Once these are present in the body, they can inhibit the natural process of bone remodeling and bone mineralization.

When to Consider Alternative Options: Making the Switch

Deciding when to explore alternative medications depends on various factor.

They include the nature of the skin condition, individual response to treatment, and the presence of side effects. It's advisable to consult with a healthcare professional when contemplating a switch.

Indicators for Consideration:

  • Inadequate Response. If the current treatment plan is not providing the desired results.

  • Side Effects. When side effects from topical corticosteroids become problematic.

  • Preventive Care. It is a good idea to explore alternatives for long-term preventive care. This is especially true in cases requiring extended treatment.

Being well-informed about alternative treatment options can help manage skin conditions.

Consultation with healthcare providers is crucial for personalized recommendations. Medical professionals base their recommendations on individual health considerations and treatment goals.

Dermeleve®: The #1 Rated Steroid Free Itch Cream

Dermeleve® is the best alternative to traditional steroid creams. It is a solution that's both effective and gentle on the skin.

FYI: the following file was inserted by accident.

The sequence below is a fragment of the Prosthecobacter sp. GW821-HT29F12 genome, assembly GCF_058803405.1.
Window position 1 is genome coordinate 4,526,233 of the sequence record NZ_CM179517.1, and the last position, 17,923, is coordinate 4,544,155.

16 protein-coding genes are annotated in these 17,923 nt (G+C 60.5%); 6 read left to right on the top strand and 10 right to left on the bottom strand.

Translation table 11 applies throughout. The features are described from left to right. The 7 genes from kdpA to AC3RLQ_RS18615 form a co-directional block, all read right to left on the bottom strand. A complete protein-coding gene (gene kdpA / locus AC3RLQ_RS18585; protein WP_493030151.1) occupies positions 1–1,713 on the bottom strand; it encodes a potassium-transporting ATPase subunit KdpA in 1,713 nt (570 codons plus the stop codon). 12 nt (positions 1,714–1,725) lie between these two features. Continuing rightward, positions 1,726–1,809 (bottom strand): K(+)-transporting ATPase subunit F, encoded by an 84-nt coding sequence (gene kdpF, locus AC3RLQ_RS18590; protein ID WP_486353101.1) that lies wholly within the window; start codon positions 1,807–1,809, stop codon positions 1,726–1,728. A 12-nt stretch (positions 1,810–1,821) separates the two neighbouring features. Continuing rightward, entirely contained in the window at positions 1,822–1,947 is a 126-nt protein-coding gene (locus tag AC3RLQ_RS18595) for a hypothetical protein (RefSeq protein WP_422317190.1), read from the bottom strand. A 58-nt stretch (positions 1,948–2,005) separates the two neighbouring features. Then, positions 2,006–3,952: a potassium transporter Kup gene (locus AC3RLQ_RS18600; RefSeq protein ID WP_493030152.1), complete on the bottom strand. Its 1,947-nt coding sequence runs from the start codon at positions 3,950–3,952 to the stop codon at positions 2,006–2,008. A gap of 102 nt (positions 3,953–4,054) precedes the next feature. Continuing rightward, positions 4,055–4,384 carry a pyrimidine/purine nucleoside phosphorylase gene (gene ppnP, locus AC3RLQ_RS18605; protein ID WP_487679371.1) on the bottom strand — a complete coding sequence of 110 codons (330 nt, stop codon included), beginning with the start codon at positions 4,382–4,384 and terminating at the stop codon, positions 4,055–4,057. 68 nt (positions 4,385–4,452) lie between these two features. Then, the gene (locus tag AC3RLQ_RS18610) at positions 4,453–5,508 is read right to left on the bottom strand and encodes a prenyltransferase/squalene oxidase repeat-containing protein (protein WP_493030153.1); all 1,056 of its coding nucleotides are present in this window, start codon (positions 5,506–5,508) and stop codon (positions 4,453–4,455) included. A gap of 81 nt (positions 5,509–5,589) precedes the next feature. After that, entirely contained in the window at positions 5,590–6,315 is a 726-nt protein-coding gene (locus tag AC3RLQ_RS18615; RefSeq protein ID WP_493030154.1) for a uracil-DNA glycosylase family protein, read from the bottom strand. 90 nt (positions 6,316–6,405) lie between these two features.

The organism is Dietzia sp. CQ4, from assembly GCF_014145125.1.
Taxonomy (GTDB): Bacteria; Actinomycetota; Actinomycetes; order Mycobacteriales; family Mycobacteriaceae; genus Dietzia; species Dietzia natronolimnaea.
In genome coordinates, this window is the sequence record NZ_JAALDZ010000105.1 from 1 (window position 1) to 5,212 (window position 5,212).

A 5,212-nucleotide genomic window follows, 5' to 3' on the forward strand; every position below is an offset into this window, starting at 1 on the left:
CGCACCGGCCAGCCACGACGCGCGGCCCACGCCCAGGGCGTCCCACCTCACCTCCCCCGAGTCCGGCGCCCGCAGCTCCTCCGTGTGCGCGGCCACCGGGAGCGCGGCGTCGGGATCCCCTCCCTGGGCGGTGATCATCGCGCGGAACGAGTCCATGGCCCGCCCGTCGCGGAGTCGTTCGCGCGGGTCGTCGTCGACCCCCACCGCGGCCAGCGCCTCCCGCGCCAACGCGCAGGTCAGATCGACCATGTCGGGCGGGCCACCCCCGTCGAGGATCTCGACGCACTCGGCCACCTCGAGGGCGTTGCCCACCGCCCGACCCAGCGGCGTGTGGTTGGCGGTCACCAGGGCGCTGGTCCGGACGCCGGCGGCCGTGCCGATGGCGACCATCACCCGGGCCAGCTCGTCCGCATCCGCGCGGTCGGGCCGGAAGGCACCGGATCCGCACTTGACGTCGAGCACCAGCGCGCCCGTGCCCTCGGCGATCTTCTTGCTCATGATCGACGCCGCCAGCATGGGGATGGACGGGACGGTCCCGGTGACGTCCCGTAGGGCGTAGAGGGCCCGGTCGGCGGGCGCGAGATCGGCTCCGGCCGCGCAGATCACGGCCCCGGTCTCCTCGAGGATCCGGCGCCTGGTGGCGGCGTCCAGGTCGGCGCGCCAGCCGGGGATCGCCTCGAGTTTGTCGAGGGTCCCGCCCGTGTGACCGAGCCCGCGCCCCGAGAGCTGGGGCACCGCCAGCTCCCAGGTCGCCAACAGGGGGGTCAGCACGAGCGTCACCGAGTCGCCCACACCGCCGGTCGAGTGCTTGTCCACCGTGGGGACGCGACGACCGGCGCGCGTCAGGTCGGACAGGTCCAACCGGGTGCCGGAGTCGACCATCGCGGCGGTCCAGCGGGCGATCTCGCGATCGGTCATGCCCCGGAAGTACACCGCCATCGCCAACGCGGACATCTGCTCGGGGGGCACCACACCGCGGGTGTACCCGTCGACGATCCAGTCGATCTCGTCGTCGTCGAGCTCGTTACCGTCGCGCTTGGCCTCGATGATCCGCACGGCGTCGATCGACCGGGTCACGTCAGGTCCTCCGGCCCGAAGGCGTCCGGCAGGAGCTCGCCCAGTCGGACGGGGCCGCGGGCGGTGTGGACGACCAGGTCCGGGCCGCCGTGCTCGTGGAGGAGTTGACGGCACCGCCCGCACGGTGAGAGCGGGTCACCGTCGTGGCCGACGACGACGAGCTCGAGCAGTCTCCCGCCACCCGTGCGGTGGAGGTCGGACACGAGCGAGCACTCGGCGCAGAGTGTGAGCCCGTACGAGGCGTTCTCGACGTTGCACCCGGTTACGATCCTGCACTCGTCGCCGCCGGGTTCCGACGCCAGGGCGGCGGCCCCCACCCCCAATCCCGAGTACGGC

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Dermeleve® provides lasting relief without the side effects associated with steroid-based creams. Dermeleve®'s proprietary topical formula does not contain steroids. It has been clinically shown to absorb quickly into the skin and reduce itch.

Dermeleve® is developed by dermatologists and can be applied to affected areas as needed. 

And, Dermeleve® does all of this without any potential for osteoporosis and major osteoporotic fracture!

Topical Steroids and Osteoporosis: What You Need to Remember 

Let's look back on what we've learned about the relationship between topical corticosteroids and osteoporosis. 

  • Systemic corticosteroid use is associated with osteoporosis.
  • Studies show an association between cumulative use of high potency TCSs and bone loss.
  • Bone demineralization may lead to osteoporosis.
  • It's important to speak with your doctor about the risks and benefits of steroid use.

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What You Can Do Today

Aging can be uncomfortable and even distressing. But understanding how to protect your bones and your skin makes aging easier. Finding alternatives to steroid creams can be a solution for itchy skin and osteoporosis prevention.

One option to consider is Dermeleve®. This is a fast-acting and safe alternative. It provides relief the risks of steroids. Always seek counsel on the best preventive measures, whether it's Dermeleve® or not.

In the grand tapestry of health and well-being, understanding the interactions between skin care and skeletal health is important. Consultation with healthcare professionals, considering alternative treatment options, and staying vigilant about bone health makes life better.

Studies on this subject are ongoing. There are continuous advancements in medical knowledge. Stay informed, prioritize your health, and, consult with your healthcare provider. Our skin and bones deserve the care and attention that keep them in harmony. 

So, go ahead and give Dermeleve® a try!